Tata's Girish Wagh revealed that the second-generation Nano will be developed in four years from now and designed for an assault on the European market.

In order to market in Europe, the next Nano will need to comply with the stringent Euro 5 emissions and safety standards, and Tata will target three liters per 100km, [about 80mpg] down from the current Nano's already tiny-sipping 5L/km.

3" REL="nofollow">The Tata nano has no airbags and was not developed to specifically meet America's stringent crash-test standards.

However, this doesn't imply that the Nano is a rolling death-trap, or subject to any half-baked engineering. During the launch of the Nano earlier this year at New Delhi Auto Expo, Ratan Tata, chairman of the Tata Group and Tata Motors, explained that the Nano has passed Indian full-frontal crash tests and has been designed to meet international offset and side-impact crash tests. So the potential to meet U.S. safety standards is there (at least in theory). The same is true of the car's engine. The Nano's rear-mounted, 34-horsepower, 623cc aluminum twin-cylinder gasoline engine is capable of more than 50-mpg and meets Euro III emissions standards.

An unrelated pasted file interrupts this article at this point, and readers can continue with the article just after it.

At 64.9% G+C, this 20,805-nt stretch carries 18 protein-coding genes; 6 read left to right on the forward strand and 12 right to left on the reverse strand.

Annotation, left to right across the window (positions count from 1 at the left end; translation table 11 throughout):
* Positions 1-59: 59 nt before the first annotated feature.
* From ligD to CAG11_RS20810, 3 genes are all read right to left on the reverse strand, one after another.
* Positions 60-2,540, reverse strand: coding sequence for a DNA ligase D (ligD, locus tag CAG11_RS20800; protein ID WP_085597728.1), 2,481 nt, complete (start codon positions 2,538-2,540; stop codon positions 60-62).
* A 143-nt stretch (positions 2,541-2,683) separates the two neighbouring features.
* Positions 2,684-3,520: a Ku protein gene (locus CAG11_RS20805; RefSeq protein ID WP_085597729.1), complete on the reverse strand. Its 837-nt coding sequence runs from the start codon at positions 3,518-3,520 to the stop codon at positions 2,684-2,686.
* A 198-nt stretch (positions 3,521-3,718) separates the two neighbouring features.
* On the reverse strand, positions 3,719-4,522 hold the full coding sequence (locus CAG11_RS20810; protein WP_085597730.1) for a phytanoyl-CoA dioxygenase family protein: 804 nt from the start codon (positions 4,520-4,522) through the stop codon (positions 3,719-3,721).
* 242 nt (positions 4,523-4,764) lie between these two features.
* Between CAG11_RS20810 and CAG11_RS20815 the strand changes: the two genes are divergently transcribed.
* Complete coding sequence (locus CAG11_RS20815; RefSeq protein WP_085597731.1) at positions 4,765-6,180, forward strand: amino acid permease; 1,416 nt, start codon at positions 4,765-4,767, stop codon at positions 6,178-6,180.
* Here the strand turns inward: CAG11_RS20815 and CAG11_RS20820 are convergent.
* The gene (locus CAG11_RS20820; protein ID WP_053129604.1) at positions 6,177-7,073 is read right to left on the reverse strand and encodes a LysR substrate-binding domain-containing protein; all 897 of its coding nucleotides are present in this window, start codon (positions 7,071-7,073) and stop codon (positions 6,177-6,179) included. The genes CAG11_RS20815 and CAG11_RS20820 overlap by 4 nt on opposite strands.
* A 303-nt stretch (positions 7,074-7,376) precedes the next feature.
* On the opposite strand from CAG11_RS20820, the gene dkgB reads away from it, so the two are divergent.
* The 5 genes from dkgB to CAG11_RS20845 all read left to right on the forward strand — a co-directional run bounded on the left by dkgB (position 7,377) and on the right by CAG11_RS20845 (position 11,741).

So the Tata Nano is about on par in safety with a ten year old used car.

If the electric versions of such cars only go to India, China and then to Europe they would be able to offset a lot fuel usage.

There were also rumors during this year's Geneva auto show that the Nano could come to the States powered by an electric motor. Replacing the Nano's gas-powered engine with an electric one could qualify it as a low-speed vehicle (LSV) in the States (or what is sometimes referred to as the "quadricycle" class of city-car in Europe). These city-cars have limited power, top-speeds of only 25 to 30 mph, and can't be driven on highways. These vehicles are also exempt from having to meet stricter safety standards that apply to normal road cars.


All we have to do is ignore safety regulations and these crush=o=matic cars are long as government puts his heavy hand down.

Congratulations, Brian, you've moved from interesting blog to fascist enabler. Well done, sir!